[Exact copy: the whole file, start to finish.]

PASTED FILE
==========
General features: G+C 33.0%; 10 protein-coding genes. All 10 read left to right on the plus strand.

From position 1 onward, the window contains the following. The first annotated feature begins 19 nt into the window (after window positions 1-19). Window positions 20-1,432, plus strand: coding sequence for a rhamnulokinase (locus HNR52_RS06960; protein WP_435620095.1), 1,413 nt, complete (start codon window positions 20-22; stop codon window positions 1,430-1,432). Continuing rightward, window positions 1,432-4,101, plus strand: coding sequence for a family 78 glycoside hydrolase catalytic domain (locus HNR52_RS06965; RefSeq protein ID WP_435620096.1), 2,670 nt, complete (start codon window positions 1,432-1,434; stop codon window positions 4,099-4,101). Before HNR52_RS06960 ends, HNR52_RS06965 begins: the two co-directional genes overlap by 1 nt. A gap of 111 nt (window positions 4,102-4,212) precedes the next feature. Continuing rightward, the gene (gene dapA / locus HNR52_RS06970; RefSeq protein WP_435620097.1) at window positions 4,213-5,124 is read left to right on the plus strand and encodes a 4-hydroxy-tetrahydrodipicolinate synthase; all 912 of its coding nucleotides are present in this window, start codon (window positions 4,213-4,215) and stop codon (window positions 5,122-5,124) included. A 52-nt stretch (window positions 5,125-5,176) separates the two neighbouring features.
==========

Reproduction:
General features: G+C 33.0%; 10 protein-coding genes. All 10 read left to right on the plus strand.

From position 1 onward, the window contains the following. The first annotated feature begins 19 nt into the window (after window positions 1-19). Window positions 20-1,432, plus strand: coding sequence for a rhamnulokinase (locus HNR52_RS06960; protein WP_435620095.1), 1,413 nt, complete (start codon window positions 20-22; stop codon window positions 1,430-1,432). Continuing rightward, window positions 1,432-4,101, plus strand: coding sequence for a family 78 glycoside hydrolase catalytic domain (locus HNR52_RS06965; RefSeq protein ID WP_435620096.1), 2,670 nt, complete (start codon window positions 1,432-1,434; stop codon window positions 4,099-4,101). Before HNR52_RS06960 ends, HNR52_RS06965 begins: the two co-directional genes overlap by 1 nt. A gap of 111 nt (window positions 4,102-4,212) precedes the next feature. Continuing rightward, the gene (gene dapA / locus HNR52_RS06970; RefSeq protein WP_435620097.1) at window positions 4,213-5,124 is read left to right on the plus strand and encodes a 4-hydroxy-tetrahydrodipicolinate synthase; all 912 of its coding nucleotides are present in this window, start codon (window positions 4,213-4,215) and stop codon (window positions 5,122-5,124) included. A 52-nt stretch (window positions 5,125-5,176) separates the two neighbouring features.